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How Do I Avoid Unfair Sentencing When Represented by a Theft Crime Attorney?

How Can a Theft Crime Attorney Help Me?

Your freedom is on the line if you face theft charges in New York. A conviction also attracts stiff penalties in the form of hefty fines and a ruined reputation. Don’t attempt to represent yourself, no matter how smart you are. The criminal legal system is complex, and you may not effectively defend yourself against the charges without legal help.

So, consider hiring an aggressive criminal defense attorney in Long Island to fight the legal battle on your behalf. Criminal defense lawyers are trained to unearth unique elements and listen to arguments that can reduce a potential life-altering conviction. Here’s how a lawyer can help you avoid unfair sentencing for theft and burglary charges.

Lawyers Have Special Safeguards in Criminal Justice Matters

The law stipulates that every accused person has the right to be assisted by a lawyer of their choice upon arrest or detention or when facing criminal charges. Anyone who doesn’t have a lawyer is entitled to have an experienced and competent lawyer assigned to them based on the nature of the offense to ensure they have adequate legal representation.

Lawyers must advise clients of their legal rights and obligations. They also must assist them in all appropriate ways to take legal action to protect their interests. In protecting your rights and promoting the cause of justice, your Long Island theft and burglary attorney must act to protect your interests, working freely and diligently according to the law.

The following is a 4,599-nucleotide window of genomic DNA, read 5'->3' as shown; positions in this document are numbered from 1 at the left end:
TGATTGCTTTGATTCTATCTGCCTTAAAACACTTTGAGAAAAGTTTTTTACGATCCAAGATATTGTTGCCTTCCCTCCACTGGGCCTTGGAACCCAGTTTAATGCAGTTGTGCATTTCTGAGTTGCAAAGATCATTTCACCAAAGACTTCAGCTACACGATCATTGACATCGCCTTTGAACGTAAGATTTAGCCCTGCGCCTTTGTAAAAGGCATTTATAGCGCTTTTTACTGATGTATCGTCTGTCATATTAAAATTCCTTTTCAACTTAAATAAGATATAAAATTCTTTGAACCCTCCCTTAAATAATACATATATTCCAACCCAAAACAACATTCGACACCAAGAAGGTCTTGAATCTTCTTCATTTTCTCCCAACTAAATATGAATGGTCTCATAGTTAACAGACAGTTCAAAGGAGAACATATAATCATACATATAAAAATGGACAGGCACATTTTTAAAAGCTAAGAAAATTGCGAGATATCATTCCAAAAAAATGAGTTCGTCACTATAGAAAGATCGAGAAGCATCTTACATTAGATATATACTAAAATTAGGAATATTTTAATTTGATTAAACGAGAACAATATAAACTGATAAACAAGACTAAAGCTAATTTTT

Additionally, lawyers enjoy civil and penal immunity for relevant statements they make in good faith during oral proceedings. This immunity gives them a better legal standing. Unlike you, what they say can’t be used against them in a court of law, so they’re better positioned to argue your case in your defense.

In-Depth Knowledge of the Criminal Law

Your Long Island theft and burglary lawyer has studied and is trained to understand every aspect of the law and knows how the court system works. They focus on determining if any loopholes or inconsistencies in the system exist and if they can work in your favor to help you beat the charges. They also know the leading players in the legal system, including prosecutors and judges.

Lawyers often work with other legal experts to help you build a strong defense strategy while utilizing the “unwritten legal rules” that may work in your favor. These are things you might not know if you represent yourself. You could waive legal rights you didn’t know you had or plead guilty to charges you didn’t have to.

Your Lawyer Can Fight to Have the Charges Dismissed

In some situations, and depending on the complexity of your case, your theft and burglary attorney in Long Island can convince the prosecution to drop the charges before the case goes to trial. They can investigate the circumstances surrounding your arrest to identify evidence that supports why your case should be dropped.

For example, they might find that the police didn’t read your Miranda rights or searched you illegally during your arrest. In that case, your lawyer may argue that the police violated your rights and ask that your case be dismissed.

Your Lawyer Can Help Get a Sentence Reduction

Imprisonment shouldn’t be taken for granted as the natural form of punishment once a defendant has been convicted of a crime. That’s because it deprives people of their liberty. That’s where alternative sentencing comes in to encourage fair sentencing by considering other options depending on the severity of the crime.